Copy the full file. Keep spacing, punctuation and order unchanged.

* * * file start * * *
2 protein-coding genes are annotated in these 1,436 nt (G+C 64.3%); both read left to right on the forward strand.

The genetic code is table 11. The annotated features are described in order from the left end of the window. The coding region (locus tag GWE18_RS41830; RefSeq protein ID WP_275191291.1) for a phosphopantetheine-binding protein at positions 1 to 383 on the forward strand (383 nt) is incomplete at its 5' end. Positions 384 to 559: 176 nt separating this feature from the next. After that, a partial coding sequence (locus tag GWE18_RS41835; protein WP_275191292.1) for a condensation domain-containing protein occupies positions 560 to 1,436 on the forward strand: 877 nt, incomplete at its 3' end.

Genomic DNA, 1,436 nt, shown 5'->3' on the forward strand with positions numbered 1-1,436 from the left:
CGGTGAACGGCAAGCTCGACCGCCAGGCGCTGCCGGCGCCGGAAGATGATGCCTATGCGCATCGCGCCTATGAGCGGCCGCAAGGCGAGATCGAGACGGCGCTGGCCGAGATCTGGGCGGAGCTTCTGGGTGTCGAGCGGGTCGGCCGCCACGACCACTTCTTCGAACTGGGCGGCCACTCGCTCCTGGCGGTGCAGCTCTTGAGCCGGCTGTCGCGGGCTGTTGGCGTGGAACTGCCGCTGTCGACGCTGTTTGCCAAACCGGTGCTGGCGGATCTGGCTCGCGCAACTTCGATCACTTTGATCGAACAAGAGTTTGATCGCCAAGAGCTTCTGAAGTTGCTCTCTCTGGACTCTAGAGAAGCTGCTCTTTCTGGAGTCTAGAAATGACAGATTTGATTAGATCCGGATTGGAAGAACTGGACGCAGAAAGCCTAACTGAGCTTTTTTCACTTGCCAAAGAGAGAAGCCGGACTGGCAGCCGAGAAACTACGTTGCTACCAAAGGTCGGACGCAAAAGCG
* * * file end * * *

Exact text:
2 protein-coding genes are annotated in these 1,436 nt (G+C 64.3%); both read left to right on the forward strand.

The genetic code is table 11. The annotated features are described in order from the left end of the window. The coding region (locus tag GWE18_RS41830; RefSeq protein ID WP_275191291.1) for a phosphopantetheine-binding protein at positions 1 to 383 on the forward strand (383 nt) is incomplete at its 5' end. Positions 384 to 559: 176 nt separating this feature from the next. After that, a partial coding sequence (locus tag GWE18_RS41835; protein WP_275191292.1) for a condensation domain-containing protein occupies positions 560 to 1,436 on the forward strand: 877 nt, incomplete at its 3' end.

Genomic DNA, 1,436 nt, shown 5'->3' on the forward strand with positions numbered 1-1,436 from the left:
CGGTGAACGGCAAGCTCGACCGCCAGGCGCTGCCGGCGCCGGAAGATGATGCCTATGCGCATCGCGCCTATGAGCGGCCGCAAGGCGAGATCGAGACGGCGCTGGCCGAGATCTGGGCGGAGCTTCTGGGTGTCGAGCGGGTCGGCCGCCACGACCACTTCTTCGAACTGGGCGGCCACTCGCTCCTGGCGGTGCAGCTCTTGAGCCGGCTGTCGCGGGCTGTTGGCGTGGAACTGCCGCTGTCGACGCTGTTTGCCAAACCGGTGCTGGCGGATCTGGCTCGCGCAACTTCGATCACTTTGATCGAACAAGAGTTTGATCGCCAAGAGCTTCTGAAGTTGCTCTCTCTGGACTCTAGAGAAGCTGCTCTTTCTGGAGTCTAGAAATGACAGATTTGATTAGATCCGGATTGGAAGAACTGGACGCAGAAAGCCTAACTGAGCTTTTTTCACTTGCCAAAGAGAGAAGCCGGACTGGCAGCCGAGAAACTACGTTGCTACCAAAGGTCGGACGCAAAAGCG